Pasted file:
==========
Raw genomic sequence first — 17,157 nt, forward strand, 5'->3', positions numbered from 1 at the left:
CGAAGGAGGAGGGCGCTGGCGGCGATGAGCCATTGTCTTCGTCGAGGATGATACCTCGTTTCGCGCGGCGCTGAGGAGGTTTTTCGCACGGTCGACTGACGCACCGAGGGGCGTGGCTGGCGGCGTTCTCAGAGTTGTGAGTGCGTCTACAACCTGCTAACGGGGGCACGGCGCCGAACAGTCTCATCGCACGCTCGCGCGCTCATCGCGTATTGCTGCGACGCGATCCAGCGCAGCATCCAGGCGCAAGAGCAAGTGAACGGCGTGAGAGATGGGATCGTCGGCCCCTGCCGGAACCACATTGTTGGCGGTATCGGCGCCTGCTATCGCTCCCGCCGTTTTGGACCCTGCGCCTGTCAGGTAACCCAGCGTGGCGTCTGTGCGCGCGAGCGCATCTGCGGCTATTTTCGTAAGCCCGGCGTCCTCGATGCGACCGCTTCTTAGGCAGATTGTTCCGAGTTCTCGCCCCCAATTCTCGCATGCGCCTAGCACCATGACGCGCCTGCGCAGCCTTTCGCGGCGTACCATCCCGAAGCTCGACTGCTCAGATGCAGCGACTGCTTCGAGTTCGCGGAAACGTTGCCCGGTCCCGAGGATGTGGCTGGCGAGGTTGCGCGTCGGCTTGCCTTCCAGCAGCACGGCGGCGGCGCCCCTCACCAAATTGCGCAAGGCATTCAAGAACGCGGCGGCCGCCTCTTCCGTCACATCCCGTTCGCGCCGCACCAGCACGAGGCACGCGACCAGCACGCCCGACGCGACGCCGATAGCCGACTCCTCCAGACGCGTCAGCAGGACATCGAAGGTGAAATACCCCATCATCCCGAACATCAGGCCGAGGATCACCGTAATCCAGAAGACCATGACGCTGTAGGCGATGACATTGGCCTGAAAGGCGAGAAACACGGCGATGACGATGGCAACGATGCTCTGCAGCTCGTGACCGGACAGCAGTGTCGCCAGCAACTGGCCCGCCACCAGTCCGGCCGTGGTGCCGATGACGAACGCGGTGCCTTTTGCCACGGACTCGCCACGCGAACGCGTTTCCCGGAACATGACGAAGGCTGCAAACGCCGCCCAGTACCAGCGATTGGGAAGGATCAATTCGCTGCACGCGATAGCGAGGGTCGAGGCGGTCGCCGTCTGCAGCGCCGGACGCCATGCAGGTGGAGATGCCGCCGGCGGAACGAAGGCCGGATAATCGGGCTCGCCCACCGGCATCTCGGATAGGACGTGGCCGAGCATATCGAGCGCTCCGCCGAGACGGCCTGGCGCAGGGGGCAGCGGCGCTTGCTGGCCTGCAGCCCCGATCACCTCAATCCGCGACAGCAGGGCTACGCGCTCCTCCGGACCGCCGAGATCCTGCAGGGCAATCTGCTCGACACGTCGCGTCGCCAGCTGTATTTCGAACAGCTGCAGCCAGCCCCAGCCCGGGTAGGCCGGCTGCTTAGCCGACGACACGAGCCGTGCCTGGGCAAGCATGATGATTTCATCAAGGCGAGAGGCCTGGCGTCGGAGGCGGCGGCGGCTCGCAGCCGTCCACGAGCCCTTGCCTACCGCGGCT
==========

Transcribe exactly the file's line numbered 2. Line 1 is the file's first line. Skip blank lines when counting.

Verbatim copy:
CGAAGGAGGAGGGCGCTGGCGGCGATGAGCCATTGTCTTCGTCGAGGATGATACCTCGTTTCGCGCGGCGCTGAGGAGGTTTTTCGCACGGTCGACTGACGCACCGAGGGGCGTGGCTGGCGGCGTTCTCAGAGTTGTGAGTGCGTCTACAACCTGCTAACGGGGGCACGGCGCCGAACAGTCTCATCGCACGCTCGCGCGCTCATCGCGTATTGCTGCGACGCGATCCAGCGCAGCATCCAGGCGCAAGAGCAAGTGAACGGCGTGAGAGATGGGATCGTCGGCCCCTGCCGGAACCACATTGTTGGCGGTATCGGCGCCTGCTATCGCTCCCGCCGTTTTGGACCCTGCGCCTGTCAGGTAACCCAGCGTGGCGTCTGTGCGCGCGAGCGCATCTGCGGCTATTTTCGTAAGCCCGGCGTCCTCGATGCGACCGCTTCTTAGGCAGATTGTTCCGAGTTCTCGCCCCCAATTCTCGCATGCGCCTAGCACCATGACGCGCCTGCGCAGCCTTTCGCGGCGTACCATCCCGAAGCTCGACTGCTCAGATGCAGCGACTGCTTCGAGTTCGCGGAAACGTTGCCCGGTCCCGAGGATGTGGCTGGCGAGGTTGCGCGTCGGCTTGCCTTCCAGCAGCACGGCGGCGGCGCCCCTCACCAAATTGCGCAAGGCATTCAAGAACGCGGCGGCCGCCTCTTCCGTCACATCCCGTTCGCGCCGCACCAGCACGAGGCACGCGACCAGCACGCCCGACGCGACGCCGATAGCCGACTCCTCCAGACGCGTCAGCAGGACATCGAAGGTGAAATACCCCATCATCCCGAACATCAGGCCGAGGATCACCGTAATCCAGAAGACCATGACGCTGTAGGCGATGACATTGGCCTGAAAGGCGAGAAACACGGCGATGACGATGGCAACGATGCTCTGCAGCTCGTGACCGGACAGCAGTGTCGCCAGCAACTGGCCCGCCACCAGTCCGGCCGTGGTGCCGATGACGAACGCGGTGCCTTTTGCCACGGACTCGCCACGCGAACGCGTTTCCCGGAACATGACGAAGGCTGCAAACGCCGCCCAGTACCAGCGATTGGGAAGGATCAATTCGCTGCACGCGATAGCGAGGGTCGAGGCGGTCGCCGTCTGCAGCGCCGGACGCCATGCAGGTGGAGATGCCGCCGGCGGAACGAAGGCCGGATAATCGGGCTCGCCCACCGGCATCTCGGATAGGACGTGGCCGAGCATATCGAGCGCTCCGCCGAGACGGCCTGGCGCAGGGGGCAGCGGCGCTTGCTGGCCTGCAGCCCCGATCACCTCAATCCGCGACAGCAGGGCTACGCGCTCCTCCGGACCGCCGAGATCCTGCAGGGCAATCTGCTCGACACGTCGCGTCGCCAGCTGTATTTCGAACAGCTGCAGCCAGCCCCAGCCCGGGTAGGCCGGCTGCTTAGCCGACGACACGAGCCGTGCCTGGGCAAGCATGATGATTTCATCAAGGCGAGAGGCCTGGCGTCGGAGGCGGCGGCGGCTCGCAGCCGTCCACGAGCCCTTGCCTACCGCGGCT